The body hit with a sound like someone had whacked a massive tin drum. The dad braked when the duiker was already meters behind them. The Corvette’s bonnet was crumpled into golden waves. The boy, strapped to his sister in the passenger seat, was shivering, while she peered into the night thinking how big a sound for such a small body, and wondering if her body would sound the same. The car was scattered with rainbow pastilles and the boy’s strawberry milk, which had flown from his hand to splash pastel pink across the windscreen. 

“Stay in the car,” the dad said to the kids, though he didn’t think they were about to move. He picked a pastille off the seat and went out into the night. It was just creeping up summer, and the nights were like a warm spring. Mountain plants had their blooms and the air was rich with it.

The dad’s heart beat too fast. He ’d veered into the other lane when the duiker hit. What if there ’d been oncoming traffic? The mother of the children would’ve had him for sure; she would’ve seized his meager visiting privileges. If they ’d lived. The car was still in the wrong lane and the dad got back in, released the handbrake, and rolled down the hill a little way onto the gravel berm. The kids sat silent as a lake.

“Hey,” the dad said, patting a leg in the dark, “hey, we’ve made it all right.”

Standing in the headlights he saw that the bumper had cracked, but it was the bonnet that had taken the brunt. He ’d had the car two months and done a lot to get it. But there it was. 

The animal was a ways up the road and the dad had a hike back to it. He ’d hit a dog once. Birds had dashed on his windscreen. He ’d broken a friend’s foot beneath his wheel. It was always such a painful thing—he was in the wrong, he had no right to be rushing around the world at eighty kilometers an hour.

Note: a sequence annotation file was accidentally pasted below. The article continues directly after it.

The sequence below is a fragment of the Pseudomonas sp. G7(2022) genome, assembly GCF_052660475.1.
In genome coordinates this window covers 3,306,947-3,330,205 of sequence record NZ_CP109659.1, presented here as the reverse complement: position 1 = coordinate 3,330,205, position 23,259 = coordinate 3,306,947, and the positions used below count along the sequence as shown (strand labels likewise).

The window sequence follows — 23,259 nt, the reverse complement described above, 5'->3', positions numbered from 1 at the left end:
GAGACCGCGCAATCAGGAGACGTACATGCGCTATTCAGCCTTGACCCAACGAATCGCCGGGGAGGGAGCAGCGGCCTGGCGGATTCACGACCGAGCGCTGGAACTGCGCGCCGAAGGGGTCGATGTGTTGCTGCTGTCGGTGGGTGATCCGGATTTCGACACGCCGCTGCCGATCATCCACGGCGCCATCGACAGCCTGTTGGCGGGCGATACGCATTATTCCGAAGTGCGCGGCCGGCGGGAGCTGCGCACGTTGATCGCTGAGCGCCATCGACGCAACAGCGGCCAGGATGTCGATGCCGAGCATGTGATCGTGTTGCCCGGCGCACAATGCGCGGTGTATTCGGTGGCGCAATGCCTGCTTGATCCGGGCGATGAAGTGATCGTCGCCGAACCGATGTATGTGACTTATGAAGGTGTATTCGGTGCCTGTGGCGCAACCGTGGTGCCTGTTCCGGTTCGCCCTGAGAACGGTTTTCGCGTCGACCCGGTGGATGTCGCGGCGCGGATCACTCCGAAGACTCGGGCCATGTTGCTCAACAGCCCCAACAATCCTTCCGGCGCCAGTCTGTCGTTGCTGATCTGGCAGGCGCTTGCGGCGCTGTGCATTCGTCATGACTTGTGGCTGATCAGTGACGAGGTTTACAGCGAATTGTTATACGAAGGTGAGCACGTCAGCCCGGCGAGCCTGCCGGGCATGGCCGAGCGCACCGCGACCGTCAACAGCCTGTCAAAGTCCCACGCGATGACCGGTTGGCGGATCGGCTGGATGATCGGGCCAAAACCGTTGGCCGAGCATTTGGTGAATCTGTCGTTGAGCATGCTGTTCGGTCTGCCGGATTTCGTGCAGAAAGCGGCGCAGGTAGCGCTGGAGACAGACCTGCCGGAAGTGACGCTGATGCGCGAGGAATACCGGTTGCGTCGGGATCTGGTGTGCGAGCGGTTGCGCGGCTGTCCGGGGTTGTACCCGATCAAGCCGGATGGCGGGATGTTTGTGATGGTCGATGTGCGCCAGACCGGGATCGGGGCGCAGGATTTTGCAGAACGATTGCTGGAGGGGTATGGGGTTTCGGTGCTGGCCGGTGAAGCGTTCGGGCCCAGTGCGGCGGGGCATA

He spied the animal only when he was upon it, the night was that dark. It was breathing, its body rising and falling. Why did animals stay silent when they were hurt or dying? He ’d hit his thumb with the hammer countless times and each time jerked about shouting, Fuck, cock, shit, piss. 

The black stripe on the duiker’s head wavered. One of its horns was a nub, the sharp tip in his car or on the road. 

“Will it be all right?” the girl asked. 

The boy stood meters behind her, visible only as a white tee shirt. 

The dad squinted at the duiker, wishing for a light. Not knowing what else to do, he ran a hand down its flickering flank, which was warm and wet. The stomach was split open, a slithered mass. Knowing the animal would die, he wished it were already dead. Its eyes darted but it could not lift its head. 

“Get my hammer from the boot,” he said to the boy, but the boy stayed where he was, a ghostly shape, and it was the girl who ran off, bare feet slapping tar. 

“What are you going to do?” she asked when she returned.

“Stand back,” he said, but the girl stayed close. 

The dad thought about all the nails he ’d missed, the bad hits he ’d made. He worried he ’d hit an eye or the jaw, but in this moment got exactly what he needed. The boy cried out faintly and the girl turned away, but only after it was done. 

Had he scarred his children? He ’d seen his father decapitate a hen and botch the job. The animal had run about, head half on, for long enough that it would always be there in his brain. 

“This is good meat,” the dad said. 

“No,” the girl said, horrified. 

But the dad was lifting the animal by its hooves. He put it in the boot next to a chainsaw and his mishmash of loose tools. The fit was tight. He packed his work overalls onto the belly to soak up spilling blood. He piled his kids back into the car.

“I’m going to tell Mommy,” the girl said. 

The dad didn’t know how to say what the consequences of that might be, so he said nothing. They drove home in silence, the dad taking it slow, tapping his foot against the brake pedal at every night noise. 

The dad had gathered pastilles off the car floor, eating one before he entered the house and flicked the light switch. His hand was dark with dried blood. Not wanting his children to see, he went into the bathroom and scrubbed. When he came out, the kids were waiting. He ’d planned to sort the animal out while they slept.